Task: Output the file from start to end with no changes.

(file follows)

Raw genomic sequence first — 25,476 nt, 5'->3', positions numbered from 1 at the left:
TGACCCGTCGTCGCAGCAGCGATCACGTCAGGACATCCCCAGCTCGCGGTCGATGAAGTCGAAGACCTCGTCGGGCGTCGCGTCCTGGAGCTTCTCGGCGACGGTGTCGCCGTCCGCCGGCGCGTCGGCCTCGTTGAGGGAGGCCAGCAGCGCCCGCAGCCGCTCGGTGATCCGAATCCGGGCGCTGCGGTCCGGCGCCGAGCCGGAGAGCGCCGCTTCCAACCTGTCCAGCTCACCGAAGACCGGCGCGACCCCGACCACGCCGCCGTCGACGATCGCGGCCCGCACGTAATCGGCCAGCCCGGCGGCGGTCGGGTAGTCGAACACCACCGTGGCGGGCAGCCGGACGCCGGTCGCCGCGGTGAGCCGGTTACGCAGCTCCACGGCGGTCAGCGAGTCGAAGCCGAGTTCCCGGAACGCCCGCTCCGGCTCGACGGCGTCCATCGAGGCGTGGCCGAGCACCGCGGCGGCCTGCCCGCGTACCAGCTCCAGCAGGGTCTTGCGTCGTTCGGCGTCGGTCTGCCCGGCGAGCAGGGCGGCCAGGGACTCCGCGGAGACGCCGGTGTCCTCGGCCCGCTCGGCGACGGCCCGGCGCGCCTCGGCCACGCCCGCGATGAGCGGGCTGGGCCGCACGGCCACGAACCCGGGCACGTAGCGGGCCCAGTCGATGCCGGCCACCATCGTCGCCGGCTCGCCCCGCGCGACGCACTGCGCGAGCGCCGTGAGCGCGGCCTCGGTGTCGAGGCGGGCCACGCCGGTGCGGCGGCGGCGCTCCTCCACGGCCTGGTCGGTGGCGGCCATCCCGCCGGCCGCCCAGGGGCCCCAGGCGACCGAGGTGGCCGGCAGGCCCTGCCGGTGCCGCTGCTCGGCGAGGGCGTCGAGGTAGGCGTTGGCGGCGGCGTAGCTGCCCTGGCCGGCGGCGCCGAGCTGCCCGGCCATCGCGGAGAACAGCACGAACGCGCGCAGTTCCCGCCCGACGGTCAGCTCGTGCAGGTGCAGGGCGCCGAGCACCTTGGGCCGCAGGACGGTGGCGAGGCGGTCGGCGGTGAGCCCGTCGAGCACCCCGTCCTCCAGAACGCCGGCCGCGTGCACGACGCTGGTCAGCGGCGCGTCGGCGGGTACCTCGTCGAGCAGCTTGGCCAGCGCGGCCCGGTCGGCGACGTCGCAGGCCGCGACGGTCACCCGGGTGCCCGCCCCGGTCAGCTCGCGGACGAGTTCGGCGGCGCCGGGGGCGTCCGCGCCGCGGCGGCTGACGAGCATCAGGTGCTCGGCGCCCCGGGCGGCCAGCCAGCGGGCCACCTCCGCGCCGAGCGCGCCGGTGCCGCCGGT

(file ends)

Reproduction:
Raw genomic sequence first — 25,476 nt, 5'->3', positions numbered from 1 at the left:
TGACCCGTCGTCGCAGCAGCGATCACGTCAGGACATCCCCAGCTCGCGGTCGATGAAGTCGAAGACCTCGTCGGGCGTCGCGTCCTGGAGCTTCTCGGCGACGGTGTCGCCGTCCGCCGGCGCGTCGGCCTCGTTGAGGGAGGCCAGCAGCGCCCGCAGCCGCTCGGTGATCCGAATCCGGGCGCTGCGGTCCGGCGCCGAGCCGGAGAGCGCCGCTTCCAACCTGTCCAGCTCACCGAAGACCGGCGCGACCCCGACCACGCCGCCGTCGACGATCGCGGCCCGCACGTAATCGGCCAGCCCGGCGGCGGTCGGGTAGTCGAACACCACCGTGGCGGGCAGCCGGACGCCGGTCGCCGCGGTGAGCCGGTTACGCAGCTCCACGGCGGTCAGCGAGTCGAAGCCGAGTTCCCGGAACGCCCGCTCCGGCTCGACGGCGTCCATCGAGGCGTGGCCGAGCACCGCGGCGGCCTGCCCGCGTACCAGCTCCAGCAGGGTCTTGCGTCGTTCGGCGTCGGTCTGCCCGGCGAGCAGGGCGGCCAGGGACTCCGCGGAGACGCCGGTGTCCTCGGCCCGCTCGGCGACGGCCCGGCGCGCCTCGGCCACGCCCGCGATGAGCGGGCTGGGCCGCACGGCCACGAACCCGGGCACGTAGCGGGCCCAGTCGATGCCGGCCACCATCGTCGCCGGCTCGCCCCGCGCGACGCACTGCGCGAGCGCCGTGAGCGCGGCCTCGGTGTCGAGGCGGGCCACGCCGGTGCGGCGGCGGCGCTCCTCCACGGCCTGGTCGGTGGCGGCCATCCCGCCGGCCGCCCAGGGGCCCCAGGCGACCGAGGTGGCCGGCAGGCCCTGCCGGTGCCGCTGCTCGGCGAGGGCGTCGAGGTAGGCGTTGGCGGCGGCGTAGCTGCCCTGGCCGGCGGCGCCGAGCTGCCCGGCCATCGCGGAGAACAGCACGAACGCGCGCAGTTCCCGCCCGACGGTCAGCTCGTGCAGGTGCAGGGCGCCGAGCACCTTGGGCCGCAGGACGGTGGCGAGGCGGTCGGCGGTGAGCCCGTCGAGCACCCCGTCCTCCAGAACGCCGGCCGCGTGCACGACGCTGGTCAGCGGCGCGTCGGCGGGTACCTCGTCGAGCAGCTTGGCCAGCGCGGCCCGGTCGGCGACGTCGCAGGCCGCGACGGTCACCCGGGTGCCCGCCCCGGTCAGCTCGCGGACGAGTTCGGCGGCGCCGGGGGCGTCCGCGCCGCGGCGGCTGACGAGCATCAGGTGCTCGGCGCCCCGGGCGGCCAGCCAGCGGGCCACCTCCGCGCCGAGCGCGCCGGTGCCGCCGGT